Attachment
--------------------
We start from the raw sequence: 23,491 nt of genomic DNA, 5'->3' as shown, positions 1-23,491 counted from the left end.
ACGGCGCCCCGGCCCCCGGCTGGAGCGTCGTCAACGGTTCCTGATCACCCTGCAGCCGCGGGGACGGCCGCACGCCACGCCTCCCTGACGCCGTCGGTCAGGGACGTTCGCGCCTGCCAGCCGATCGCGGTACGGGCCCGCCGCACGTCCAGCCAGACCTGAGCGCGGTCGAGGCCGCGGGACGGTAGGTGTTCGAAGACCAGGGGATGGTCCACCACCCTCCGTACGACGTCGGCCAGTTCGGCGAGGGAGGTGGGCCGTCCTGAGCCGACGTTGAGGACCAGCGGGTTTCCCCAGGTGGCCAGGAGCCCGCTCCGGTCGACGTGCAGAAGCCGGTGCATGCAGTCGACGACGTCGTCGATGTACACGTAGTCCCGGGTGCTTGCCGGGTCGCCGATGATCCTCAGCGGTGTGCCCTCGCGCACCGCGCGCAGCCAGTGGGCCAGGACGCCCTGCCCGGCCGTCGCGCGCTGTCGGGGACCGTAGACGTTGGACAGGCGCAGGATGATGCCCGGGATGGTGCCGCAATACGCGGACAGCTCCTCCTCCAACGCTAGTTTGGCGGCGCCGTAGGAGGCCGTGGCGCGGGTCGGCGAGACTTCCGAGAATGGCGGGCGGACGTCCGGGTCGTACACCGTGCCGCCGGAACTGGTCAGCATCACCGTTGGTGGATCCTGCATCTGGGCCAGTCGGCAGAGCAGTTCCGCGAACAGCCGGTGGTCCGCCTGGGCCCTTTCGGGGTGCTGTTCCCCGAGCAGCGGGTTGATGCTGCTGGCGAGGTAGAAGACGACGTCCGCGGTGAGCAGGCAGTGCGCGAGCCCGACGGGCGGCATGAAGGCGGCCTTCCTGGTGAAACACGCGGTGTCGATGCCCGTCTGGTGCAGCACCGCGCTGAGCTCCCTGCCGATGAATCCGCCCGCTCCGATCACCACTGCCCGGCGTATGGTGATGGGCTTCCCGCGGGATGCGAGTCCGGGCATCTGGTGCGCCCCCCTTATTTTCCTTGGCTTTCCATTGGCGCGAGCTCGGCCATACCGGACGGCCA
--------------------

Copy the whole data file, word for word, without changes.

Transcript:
We start from the raw sequence: 23,491 nt of genomic DNA, 5'->3' as shown, positions 1-23,491 counted from the left end.
ACGGCGCCCCGGCCCCCGGCTGGAGCGTCGTCAACGGTTCCTGATCACCCTGCAGCCGCGGGGACGGCCGCACGCCACGCCTCCCTGACGCCGTCGGTCAGGGACGTTCGCGCCTGCCAGCCGATCGCGGTACGGGCCCGCCGCACGTCCAGCCAGACCTGAGCGCGGTCGAGGCCGCGGGACGGTAGGTGTTCGAAGACCAGGGGATGGTCCACCACCCTCCGTACGACGTCGGCCAGTTCGGCGAGGGAGGTGGGCCGTCCTGAGCCGACGTTGAGGACCAGCGGGTTTCCCCAGGTGGCCAGGAGCCCGCTCCGGTCGACGTGCAGAAGCCGGTGCATGCAGTCGACGACGTCGTCGATGTACACGTAGTCCCGGGTGCTTGCCGGGTCGCCGATGATCCTCAGCGGTGTGCCCTCGCGCACCGCGCGCAGCCAGTGGGCCAGGACGCCCTGCCCGGCCGTCGCGCGCTGTCGGGGACCGTAGACGTTGGACAGGCGCAGGATGATGCCCGGGATGGTGCCGCAATACGCGGACAGCTCCTCCTCCAACGCTAGTTTGGCGGCGCCGTAGGAGGCCGTGGCGCGGGTCGGCGAGACTTCCGAGAATGGCGGGCGGACGTCCGGGTCGTACACCGTGCCGCCGGAACTGGTCAGCATCACCGTTGGTGGATCCTGCATCTGGGCCAGTCGGCAGAGCAGTTCCGCGAACAGCCGGTGGTCCGCCTGGGCCCTTTCGGGGTGCTGTTCCCCGAGCAGCGGGTTGATGCTGCTGGCGAGGTAGAAGACGACGTCCGCGGTGAGCAGGCAGTGCGCGAGCCCGACGGGCGGCATGAAGGCGGCCTTCCTGGTGAAACACGCGGTGTCGATGCCCGTCTGGTGCAGCACCGCGCTGAGCTCCCTGCCGATGAATCCGCCCGCTCCGATCACCACTGCCCGGCGTATGGTGATGGGCTTCCCGCGGGATGCGAGTCCGGGCATCTGGTGCGCCCCCCTTATTTTCCTTGGCTTTCCATTGGCGCGAGCTCGGCCATACCGGACGGCCA